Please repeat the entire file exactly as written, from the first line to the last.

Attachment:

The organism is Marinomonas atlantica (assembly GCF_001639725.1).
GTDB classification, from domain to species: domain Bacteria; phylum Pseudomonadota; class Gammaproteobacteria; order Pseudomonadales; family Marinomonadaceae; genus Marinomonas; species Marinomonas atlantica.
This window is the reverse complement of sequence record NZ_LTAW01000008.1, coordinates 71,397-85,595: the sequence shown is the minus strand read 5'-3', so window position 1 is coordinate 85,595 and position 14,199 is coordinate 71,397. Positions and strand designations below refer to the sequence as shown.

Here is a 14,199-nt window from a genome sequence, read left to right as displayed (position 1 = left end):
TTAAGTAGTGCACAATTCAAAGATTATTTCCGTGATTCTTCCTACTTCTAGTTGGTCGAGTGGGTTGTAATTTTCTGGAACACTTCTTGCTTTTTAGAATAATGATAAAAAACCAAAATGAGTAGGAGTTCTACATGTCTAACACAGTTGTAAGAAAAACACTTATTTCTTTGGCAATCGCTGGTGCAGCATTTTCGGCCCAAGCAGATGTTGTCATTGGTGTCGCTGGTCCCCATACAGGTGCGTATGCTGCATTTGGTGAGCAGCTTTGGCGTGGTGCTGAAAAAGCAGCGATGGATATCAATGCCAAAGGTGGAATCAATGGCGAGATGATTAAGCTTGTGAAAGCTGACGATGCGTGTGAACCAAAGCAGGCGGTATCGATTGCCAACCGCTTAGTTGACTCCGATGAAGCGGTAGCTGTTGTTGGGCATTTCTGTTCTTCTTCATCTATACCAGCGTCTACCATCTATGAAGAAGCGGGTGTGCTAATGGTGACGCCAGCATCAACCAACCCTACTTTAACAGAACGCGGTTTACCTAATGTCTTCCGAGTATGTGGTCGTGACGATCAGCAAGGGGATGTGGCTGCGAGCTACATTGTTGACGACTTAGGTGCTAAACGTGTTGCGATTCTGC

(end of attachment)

The organism is Marinomonas atlantica (assembly GCF_001639725.1).
GTDB classification, from domain to species: domain Bacteria; phylum Pseudomonadota; class Gammaproteobacteria; order Pseudomonadales; family Marinomonadaceae; genus Marinomonas; species Marinomonas atlantica.
This window is the reverse complement of sequence record NZ_LTAW01000008.1, coordinates 71,397-85,595: the sequence shown is the minus strand read 5'-3', so window position 1 is coordinate 85,595 and position 14,199 is coordinate 71,397. Positions and strand designations below refer to the sequence as shown.

Here is a 14,199-nt window from a genome sequence, read left to right as displayed (position 1 = left end):
TTAAGTAGTGCACAATTCAAAGATTATTTCCGTGATTCTTCCTACTTCTAGTTGGTCGAGTGGGTTGTAATTTTCTGGAACACTTCTTGCTTTTTAGAATAATGATAAAAAACCAAAATGAGTAGGAGTTCTACATGTCTAACACAGTTGTAAGAAAAACACTTATTTCTTTGGCAATCGCTGGTGCAGCATTTTCGGCCCAAGCAGATGTTGTCATTGGTGTCGCTGGTCCCCATACAGGTGCGTATGCTGCATTTGGTGAGCAGCTTTGGCGTGGTGCTGAAAAAGCAGCGATGGATATCAATGCCAAAGGTGGAATCAATGGCGAGATGATTAAGCTTGTGAAAGCTGACGATGCGTGTGAACCAAAGCAGGCGGTATCGATTGCCAACCGCTTAGTTGACTCCGATGAAGCGGTAGCTGTTGTTGGGCATTTCTGTTCTTCTTCATCTATACCAGCGTCTACCATCTATGAAGAAGCGGGTGTGCTAATGGTGACGCCAGCATCAACCAACCCTACTTTAACAGAACGCGGTTTACCTAATGTCTTCCGAGTATGTGGTCGTGACGATCAGCAAGGGGATGTGGCTGCGAGCTACATTGTTGACGACTTAGGTGCTAAACGTGTTGCGATTCTGC